Perhaps the single most knowledgeable observer of Hamas in the West is Alastair Crooke, a former British intelligence officer who served as liaison to the Palestinian National Authority for the European Union from 1997 to 2003 and worked closely with CIA director George Tenet. In a private policy paper distributed to E.U. officials at the time of the January elections (cited in UPI, 2/2/06), Crooke wrote that Hamas’ growing willingness to support a comprehensive halt to violence and negotiations with Israel leading to two states represented an unprecedented opportunity for peace, since, unlike during the Oslo years, “the results of such talks would actually be implemented by a disciplined movement with a mandate from its own people”—i.e., Hamas. Such a deal “offers the best chance for an enduring settlement” with Israel, Crooke judged. . . .


There is no need to sugarcoat Hamas’ history of brutal tactics or its bellicose ideology. Its activists continue to rouse their supporters with messianic rhetoric pledging to pursue the battle against Israel until total victory is reached, and in its armed attacks across the Green Line the group has seldom made the slightest effort to distinguish innocent civilians from soldiers. But the characterizations of Hamas’ stance toward Israel quoted above range from incomplete to misleading to flatly wrong.

Hamas’ leaders are not of a single mind. They include both fiery radicals who dismiss any suggestion of co-existence with Israel and moderates whose views differ little from those of Abbas, a Fatah leader who is considered a moderate. But over the months and years preceding January’s elections, the center of gravity within the group’s thinking had unmistakably shifted. Senior officials repeatedly signaled that Hamas is open to changing its policy in favor of a long-term peaceful accommodation with Israel; that it is willing to take concrete steps toward this goal, provided that Israel reciprocates; and that it would seriously consider moving even further given the right political circumstances. . . .

Yet in almost every case, the U.S. media failed to broadcast these signals. For instance, four months before the elections, a moderate Hamas candidate representing Nablus, Mohammed Ghazal, told Reuters (9/21/05) that the group could change its 1988 charter calling for Israel’s destruction and that it was open to negotiating with Israel. “The charter is not the Koran,” Ghazal said. “Historically, we believe all Palestine belongs to Palestinians, but we’re talking now about reality, about political solutions. . . . The realities are different.” If Israel reached a stage where it felt able to talk to Hamas, Ghazal said, “I don’t think there will be a problem of negotiating with the Israelis.” (Less than a week after Ghazal’s comments, Israeli soldiers raided his apartment and arrested him—AP, 9/27/05.)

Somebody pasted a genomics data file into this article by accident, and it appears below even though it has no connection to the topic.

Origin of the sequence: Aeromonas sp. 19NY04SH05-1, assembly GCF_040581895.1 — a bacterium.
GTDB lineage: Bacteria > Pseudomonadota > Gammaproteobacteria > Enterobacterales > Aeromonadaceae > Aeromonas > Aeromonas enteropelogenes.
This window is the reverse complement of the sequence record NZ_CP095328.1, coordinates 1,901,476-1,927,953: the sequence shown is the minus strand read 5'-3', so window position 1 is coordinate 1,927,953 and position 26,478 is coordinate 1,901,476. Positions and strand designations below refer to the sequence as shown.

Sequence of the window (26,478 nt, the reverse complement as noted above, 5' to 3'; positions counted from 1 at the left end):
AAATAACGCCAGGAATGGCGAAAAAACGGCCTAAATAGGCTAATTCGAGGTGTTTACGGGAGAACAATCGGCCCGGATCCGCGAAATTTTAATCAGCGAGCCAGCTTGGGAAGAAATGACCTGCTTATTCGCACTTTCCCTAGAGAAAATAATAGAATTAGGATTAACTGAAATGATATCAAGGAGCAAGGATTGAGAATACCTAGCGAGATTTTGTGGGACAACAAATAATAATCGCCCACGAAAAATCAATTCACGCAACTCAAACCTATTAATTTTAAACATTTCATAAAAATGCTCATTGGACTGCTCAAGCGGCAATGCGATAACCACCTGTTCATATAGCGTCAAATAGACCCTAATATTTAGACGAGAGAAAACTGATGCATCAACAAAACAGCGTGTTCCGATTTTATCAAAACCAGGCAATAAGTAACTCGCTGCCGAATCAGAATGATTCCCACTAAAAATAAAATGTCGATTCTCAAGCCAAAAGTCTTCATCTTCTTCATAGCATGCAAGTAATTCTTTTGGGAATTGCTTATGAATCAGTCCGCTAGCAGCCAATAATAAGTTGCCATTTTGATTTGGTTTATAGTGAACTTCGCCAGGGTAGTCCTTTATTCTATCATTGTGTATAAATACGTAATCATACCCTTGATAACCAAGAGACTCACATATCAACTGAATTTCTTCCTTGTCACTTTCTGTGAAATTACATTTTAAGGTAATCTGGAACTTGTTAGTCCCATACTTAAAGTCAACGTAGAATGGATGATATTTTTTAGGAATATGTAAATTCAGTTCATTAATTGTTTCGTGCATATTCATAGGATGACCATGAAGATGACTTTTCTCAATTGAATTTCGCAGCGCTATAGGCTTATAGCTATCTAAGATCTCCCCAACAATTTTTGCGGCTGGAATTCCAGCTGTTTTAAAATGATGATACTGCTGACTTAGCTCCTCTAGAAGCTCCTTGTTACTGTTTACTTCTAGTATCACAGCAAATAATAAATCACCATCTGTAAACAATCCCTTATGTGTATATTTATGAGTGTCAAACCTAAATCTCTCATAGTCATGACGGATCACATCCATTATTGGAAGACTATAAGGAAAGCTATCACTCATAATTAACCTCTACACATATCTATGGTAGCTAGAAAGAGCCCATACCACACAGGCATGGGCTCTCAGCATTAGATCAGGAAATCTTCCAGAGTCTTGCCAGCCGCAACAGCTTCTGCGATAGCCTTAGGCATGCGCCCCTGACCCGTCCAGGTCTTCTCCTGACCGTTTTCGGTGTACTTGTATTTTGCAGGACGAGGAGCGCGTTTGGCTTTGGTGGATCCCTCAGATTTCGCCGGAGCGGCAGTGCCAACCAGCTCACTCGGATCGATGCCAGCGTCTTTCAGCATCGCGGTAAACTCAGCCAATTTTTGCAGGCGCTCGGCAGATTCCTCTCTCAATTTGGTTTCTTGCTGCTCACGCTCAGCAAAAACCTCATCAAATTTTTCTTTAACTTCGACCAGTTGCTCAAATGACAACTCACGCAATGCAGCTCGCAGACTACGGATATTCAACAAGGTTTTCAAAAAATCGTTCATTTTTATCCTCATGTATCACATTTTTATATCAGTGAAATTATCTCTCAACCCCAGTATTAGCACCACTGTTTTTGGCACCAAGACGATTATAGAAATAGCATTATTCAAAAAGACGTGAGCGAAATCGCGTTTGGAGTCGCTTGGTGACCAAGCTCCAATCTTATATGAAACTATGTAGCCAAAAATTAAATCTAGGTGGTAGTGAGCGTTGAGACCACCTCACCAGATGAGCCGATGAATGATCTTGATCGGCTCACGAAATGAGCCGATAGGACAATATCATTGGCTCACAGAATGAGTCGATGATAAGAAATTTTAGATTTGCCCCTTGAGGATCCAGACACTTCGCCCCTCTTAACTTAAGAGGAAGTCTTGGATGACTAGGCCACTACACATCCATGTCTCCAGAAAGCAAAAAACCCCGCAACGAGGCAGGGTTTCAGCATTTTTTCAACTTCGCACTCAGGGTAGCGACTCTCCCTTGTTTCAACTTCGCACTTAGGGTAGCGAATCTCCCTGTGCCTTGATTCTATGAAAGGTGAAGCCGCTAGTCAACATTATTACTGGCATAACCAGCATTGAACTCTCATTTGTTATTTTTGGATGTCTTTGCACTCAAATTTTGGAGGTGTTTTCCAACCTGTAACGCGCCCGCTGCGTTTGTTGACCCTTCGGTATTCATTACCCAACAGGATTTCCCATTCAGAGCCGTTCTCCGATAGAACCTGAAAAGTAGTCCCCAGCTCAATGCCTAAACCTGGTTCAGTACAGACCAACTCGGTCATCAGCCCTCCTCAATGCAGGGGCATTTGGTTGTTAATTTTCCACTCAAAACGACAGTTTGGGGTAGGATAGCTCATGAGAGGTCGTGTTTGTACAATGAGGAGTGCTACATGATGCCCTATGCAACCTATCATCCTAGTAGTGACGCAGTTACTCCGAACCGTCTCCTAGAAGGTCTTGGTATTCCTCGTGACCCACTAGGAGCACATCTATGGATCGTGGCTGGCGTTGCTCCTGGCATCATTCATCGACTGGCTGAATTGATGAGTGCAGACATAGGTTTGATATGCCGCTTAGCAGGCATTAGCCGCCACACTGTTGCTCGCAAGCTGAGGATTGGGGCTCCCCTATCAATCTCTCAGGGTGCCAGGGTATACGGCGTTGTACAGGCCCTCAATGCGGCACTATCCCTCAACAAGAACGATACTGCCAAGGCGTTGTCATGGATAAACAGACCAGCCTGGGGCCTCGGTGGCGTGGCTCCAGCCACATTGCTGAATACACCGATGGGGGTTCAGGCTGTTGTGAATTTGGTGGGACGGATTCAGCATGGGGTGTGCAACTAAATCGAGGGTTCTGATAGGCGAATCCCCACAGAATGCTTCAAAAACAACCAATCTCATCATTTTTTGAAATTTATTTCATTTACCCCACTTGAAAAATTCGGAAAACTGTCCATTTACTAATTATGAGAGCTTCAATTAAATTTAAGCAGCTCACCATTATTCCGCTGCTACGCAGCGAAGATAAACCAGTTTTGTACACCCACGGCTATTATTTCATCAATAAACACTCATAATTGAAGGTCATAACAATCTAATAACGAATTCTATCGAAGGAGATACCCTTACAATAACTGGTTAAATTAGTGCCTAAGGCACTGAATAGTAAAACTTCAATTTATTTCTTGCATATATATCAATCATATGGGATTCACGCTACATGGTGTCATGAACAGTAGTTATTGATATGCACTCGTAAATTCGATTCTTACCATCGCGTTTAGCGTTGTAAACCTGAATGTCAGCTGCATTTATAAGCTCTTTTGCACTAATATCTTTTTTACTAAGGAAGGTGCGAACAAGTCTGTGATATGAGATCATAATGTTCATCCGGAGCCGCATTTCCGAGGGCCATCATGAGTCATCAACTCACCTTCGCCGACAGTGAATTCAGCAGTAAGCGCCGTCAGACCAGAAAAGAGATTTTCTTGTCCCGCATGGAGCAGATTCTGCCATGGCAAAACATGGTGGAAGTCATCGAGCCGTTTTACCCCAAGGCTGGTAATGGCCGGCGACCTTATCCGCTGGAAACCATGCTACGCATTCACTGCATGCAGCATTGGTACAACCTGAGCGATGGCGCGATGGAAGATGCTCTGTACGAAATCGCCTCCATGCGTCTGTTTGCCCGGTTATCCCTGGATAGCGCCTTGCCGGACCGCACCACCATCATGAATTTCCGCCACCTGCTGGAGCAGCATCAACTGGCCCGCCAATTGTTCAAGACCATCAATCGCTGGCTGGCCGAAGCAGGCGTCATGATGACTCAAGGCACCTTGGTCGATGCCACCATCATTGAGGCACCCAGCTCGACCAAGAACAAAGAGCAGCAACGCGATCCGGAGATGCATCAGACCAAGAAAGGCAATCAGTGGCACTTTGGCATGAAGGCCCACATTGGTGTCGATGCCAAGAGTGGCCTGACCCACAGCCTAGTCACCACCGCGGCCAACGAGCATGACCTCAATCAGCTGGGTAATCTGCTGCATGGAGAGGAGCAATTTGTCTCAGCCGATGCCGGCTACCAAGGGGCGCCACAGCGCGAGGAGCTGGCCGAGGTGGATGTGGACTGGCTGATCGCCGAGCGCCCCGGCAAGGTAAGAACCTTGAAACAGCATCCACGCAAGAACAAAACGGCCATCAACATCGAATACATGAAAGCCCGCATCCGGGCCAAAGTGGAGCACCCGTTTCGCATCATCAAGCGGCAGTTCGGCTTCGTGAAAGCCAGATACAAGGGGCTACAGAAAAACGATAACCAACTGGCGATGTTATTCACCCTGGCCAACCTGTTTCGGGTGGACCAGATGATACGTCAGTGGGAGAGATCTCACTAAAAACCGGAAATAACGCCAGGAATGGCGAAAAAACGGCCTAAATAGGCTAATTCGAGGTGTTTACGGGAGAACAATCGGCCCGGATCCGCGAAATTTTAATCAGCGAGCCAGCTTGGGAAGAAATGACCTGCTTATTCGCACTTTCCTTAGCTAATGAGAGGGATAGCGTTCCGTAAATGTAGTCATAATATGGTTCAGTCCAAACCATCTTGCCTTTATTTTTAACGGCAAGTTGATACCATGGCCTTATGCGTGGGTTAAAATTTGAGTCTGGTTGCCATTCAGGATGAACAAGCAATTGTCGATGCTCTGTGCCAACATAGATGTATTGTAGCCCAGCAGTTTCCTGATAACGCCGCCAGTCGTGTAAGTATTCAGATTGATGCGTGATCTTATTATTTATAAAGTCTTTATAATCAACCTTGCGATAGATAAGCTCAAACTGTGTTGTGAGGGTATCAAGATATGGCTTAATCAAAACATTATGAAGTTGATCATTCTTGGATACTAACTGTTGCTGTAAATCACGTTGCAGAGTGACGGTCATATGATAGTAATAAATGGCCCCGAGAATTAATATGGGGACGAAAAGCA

Asked about the charter the following month, a leading Hamas hardliner, Mahmoud Zahar, told Ha’aretz (10/26/05) that “no one is thinking now about changing the charter, but in principle it is not impossible.” . . .

By spring 2006, it seemed clear that the group was open to almost any solution that did not cross the red line of recognition of Israel by Hamas as a political party. As one Hamas leader (Hamas MP Riad Mustafa, ICG report, 6/06; emphasis added) explained:

I say unambiguously: Hamas does not and never will recognize Israel. Recognition is an act conferred by states, not movements or governments, and Palestine is not a state. Nevertheless, the government’s program calls for the end of the occupation, not the destruction of Israel, and Hamas has proposed ending the occupation and a long-term truce (hudna) to bring peace to this region. That is Hamas’ own position. The government has also recognized President Abbas’ right to conduct political negotiations with Israel. If he were to produce a peace agreement, and if this agreement was endorsed by our national institutions and a popular referendum, then—even if it includes Palestinian recognition of Israel— we would of course accept their verdict. Because respecting the will of the people and their democratic choice is also one of our principles.